When I was younger, and inexperienced in the world of sponsorship, the organisation I was working for lost a long term major sponsor unexpectedly.
We had 2 months until the start of the season, it was Christmas and we had lost our major source of funding. Suddenly I found myself in the position where I was being asked to cold call brands and try to line up a potential major sponsor pitch for my bosses; I was shitting myself!
At first, I was just thinking of the biggest brands I could, looking up their sponsorship or marketing manager and calling. Literally, I was just picking up the phone and calling blind.
Steepest learning curve of my career
It was one of the most scary things I’ve ever done. The fear of rejection, and the pressure to find a major sponsor, was sickening. It was one of the steepest learning curves of my career but through it I learned some really key things about cold calling.
It is not about the immediate sale
Cold calling is very much an old-school method of selling, however, in the world of sponsorship it is often a necessary tool to have in your kit bag.
I don’t use cold calling to get immediate sales. Instead, cold calling is a technique I use to generate hot leads and an opportunity to open dialogue with brands that I feel have an alignment with the organisation I am representing.
Successful cold-calling is a skill and, just like any skill, it takes time to master it. So, to help prepare you for those important network-expanding opportunities here are my 5-steps for successful cold calling.
A lot of people see a brand, need to sell something and just pick up the phone with a generic ‘pitch’. Often, this provides very little success, however, researching your prospect will enhance your chances of getting your target interested.
Your best prospects are those which you can help meet THEIR strategic objectives. Researching and understanding how you, as a rights holder, can help a brand meet these objectives is key to establishing any interest in a partnership.
Scripting is important as it not only set’s a direction and focus for your call, but it helps you keep the conversation on track when you are either nervous or thrown off track.
Your script should be tailored for every prospect and focus on the points of your research. Your script should built to meet the objective of your call.
Start with your purpose and build into a descriptive and passionate common objective; linking your work with their objectives in a way to pique their interest.
You need to prepare yourself for the call in both your environment and for possible outcomes and directions of the call.
In preparing your environment, you need to have all of your information in front of you and easily accessible. You also need to be in a quiet space with no interruptions and you need to give yourself the time required to prepare for your call and to make the call.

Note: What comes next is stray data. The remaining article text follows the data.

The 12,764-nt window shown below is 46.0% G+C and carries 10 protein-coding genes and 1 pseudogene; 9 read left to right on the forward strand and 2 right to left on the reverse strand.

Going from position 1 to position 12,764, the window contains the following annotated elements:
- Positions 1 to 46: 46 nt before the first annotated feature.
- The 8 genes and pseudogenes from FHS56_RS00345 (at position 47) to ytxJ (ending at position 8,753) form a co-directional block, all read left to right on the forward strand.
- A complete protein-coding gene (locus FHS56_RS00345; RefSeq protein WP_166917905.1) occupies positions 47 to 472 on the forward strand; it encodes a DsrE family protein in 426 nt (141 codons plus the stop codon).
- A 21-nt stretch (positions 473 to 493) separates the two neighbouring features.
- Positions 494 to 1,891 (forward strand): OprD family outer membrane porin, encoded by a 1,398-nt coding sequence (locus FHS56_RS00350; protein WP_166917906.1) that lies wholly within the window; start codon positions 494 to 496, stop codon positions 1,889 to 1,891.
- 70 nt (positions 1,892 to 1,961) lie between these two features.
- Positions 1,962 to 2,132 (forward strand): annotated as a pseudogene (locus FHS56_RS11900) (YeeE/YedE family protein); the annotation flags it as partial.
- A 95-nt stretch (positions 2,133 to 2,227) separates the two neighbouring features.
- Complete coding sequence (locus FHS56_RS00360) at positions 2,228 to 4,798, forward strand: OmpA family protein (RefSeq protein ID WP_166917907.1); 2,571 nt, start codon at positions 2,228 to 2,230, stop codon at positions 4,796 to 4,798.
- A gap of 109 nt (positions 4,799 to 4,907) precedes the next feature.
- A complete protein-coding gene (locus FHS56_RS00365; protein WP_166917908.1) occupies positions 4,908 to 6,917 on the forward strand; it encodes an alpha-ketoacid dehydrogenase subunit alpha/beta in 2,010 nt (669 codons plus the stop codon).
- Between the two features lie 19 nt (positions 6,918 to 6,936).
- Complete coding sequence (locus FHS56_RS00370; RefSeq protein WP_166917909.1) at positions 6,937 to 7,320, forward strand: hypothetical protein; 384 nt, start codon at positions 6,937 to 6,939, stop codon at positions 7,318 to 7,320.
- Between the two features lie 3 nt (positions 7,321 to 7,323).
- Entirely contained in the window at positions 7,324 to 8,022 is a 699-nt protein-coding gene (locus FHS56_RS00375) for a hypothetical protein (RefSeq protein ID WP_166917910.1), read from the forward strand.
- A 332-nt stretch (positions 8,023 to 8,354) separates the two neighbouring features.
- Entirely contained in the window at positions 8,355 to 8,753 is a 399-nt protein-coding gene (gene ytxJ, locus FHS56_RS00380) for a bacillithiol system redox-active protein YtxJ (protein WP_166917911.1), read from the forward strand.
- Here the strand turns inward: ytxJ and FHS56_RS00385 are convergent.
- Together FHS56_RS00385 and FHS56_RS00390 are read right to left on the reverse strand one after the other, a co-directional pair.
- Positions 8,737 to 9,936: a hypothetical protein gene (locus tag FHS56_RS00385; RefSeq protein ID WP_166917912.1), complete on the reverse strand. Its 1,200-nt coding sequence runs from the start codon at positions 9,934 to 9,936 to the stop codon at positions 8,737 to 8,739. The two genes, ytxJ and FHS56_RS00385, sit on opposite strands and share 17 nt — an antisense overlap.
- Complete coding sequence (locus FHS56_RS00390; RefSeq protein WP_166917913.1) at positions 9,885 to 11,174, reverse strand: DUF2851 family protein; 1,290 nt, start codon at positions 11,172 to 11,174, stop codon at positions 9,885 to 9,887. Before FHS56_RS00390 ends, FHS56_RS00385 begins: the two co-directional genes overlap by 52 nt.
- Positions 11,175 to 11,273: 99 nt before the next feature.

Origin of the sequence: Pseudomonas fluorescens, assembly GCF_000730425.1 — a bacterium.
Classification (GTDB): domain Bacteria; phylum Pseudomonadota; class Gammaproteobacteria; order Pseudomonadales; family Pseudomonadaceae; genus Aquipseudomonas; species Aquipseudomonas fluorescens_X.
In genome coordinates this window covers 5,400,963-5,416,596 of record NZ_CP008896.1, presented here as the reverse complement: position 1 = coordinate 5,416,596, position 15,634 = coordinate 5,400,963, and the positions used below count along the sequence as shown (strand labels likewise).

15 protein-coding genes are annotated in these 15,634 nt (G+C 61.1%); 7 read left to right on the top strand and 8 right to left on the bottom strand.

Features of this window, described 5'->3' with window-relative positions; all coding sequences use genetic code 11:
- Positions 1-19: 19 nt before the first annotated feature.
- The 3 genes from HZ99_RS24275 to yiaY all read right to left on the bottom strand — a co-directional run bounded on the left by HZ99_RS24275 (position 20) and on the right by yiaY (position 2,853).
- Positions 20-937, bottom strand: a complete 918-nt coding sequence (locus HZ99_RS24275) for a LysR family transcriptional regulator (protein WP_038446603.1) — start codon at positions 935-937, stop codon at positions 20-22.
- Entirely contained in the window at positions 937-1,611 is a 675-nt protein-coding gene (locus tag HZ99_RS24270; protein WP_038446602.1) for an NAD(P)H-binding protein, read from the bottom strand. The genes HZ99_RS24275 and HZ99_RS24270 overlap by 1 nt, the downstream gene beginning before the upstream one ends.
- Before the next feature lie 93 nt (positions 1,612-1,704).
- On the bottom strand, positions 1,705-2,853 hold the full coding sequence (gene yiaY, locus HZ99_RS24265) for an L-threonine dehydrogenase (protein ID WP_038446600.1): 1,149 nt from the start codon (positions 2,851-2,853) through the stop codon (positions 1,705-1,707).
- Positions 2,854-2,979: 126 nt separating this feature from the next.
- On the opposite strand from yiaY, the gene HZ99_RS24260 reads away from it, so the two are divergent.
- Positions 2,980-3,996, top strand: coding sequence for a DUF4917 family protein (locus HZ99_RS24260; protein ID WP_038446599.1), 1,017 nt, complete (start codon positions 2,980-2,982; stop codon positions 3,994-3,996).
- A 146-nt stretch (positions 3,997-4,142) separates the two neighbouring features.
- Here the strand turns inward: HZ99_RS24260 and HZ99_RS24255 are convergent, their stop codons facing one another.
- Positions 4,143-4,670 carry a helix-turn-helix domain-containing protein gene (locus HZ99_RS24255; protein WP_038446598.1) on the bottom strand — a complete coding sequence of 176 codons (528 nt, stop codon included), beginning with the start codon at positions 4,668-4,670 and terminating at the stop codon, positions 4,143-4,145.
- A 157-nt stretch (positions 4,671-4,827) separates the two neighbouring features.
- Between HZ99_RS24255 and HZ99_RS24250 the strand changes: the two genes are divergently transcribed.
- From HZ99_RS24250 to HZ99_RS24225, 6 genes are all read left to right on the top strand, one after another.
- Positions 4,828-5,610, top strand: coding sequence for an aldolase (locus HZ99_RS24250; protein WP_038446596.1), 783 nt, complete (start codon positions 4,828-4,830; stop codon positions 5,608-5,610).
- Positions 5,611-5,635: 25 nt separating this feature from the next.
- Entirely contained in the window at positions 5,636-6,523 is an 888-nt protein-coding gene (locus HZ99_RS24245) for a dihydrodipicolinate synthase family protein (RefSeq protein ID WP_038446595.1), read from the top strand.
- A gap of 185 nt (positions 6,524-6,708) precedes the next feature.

Throughout the call, you may receive some objections. Your research should prepare you for what some of these objections may be; so hopefully you have scripted a solution to this objection.
If, however, you haven’t, then you should meet this objection calmly and be prepared with methods of working your conversation back to your desired outcome.
Nothing kills a call more than someone stumbling and seeming like they are underprepared and wasting the time of the person on the other end.
Your research should give you confidence that there is a common link between your organisations and that you hold a solution to a want, need or problem that the brand is facing and looking to answer through their marketing.
If you genuinely believe you have a strong solution to help meet the objectives of your prospect then you will project this over the phone and instil confidence in the person at the other end of the line.
Even if this opportunity isn’t the right timing, you will leave a positive impression on them and leave an open door for future approaches or conversations.
Most cold callers are single focussed and are using the call to achieve an immediate goal (a sale). Instead, you should focus on the primary goal of landing a meeting (to then make a sale) but also know that it is a great opportunity to expand your network of organisations who can benefit from what you have to offer.
Making notes of actions are important and, regardless of the outcome of the call, you should follow-up with a thank you message and, if appropriate, following through on any plans or actions made throughout the call.
Take your time to follow-up with your prospects as this is your first opportunity to communicate with these people as a warm or known contact, rather than a cold one.
If you have any specific questions or need some more advice on cold calling then let me know by email using email@example.com.
Mark Thompson // Director
Mark specialises in sponsorship and diversified income strategies and has used this expertise across the Community, Semi-Professional and Professional Sports sectors. He combines hands-on experience in managing the expectations and obligations of sponsors with marketing and stakeholder engagement to deliver outstanding results.
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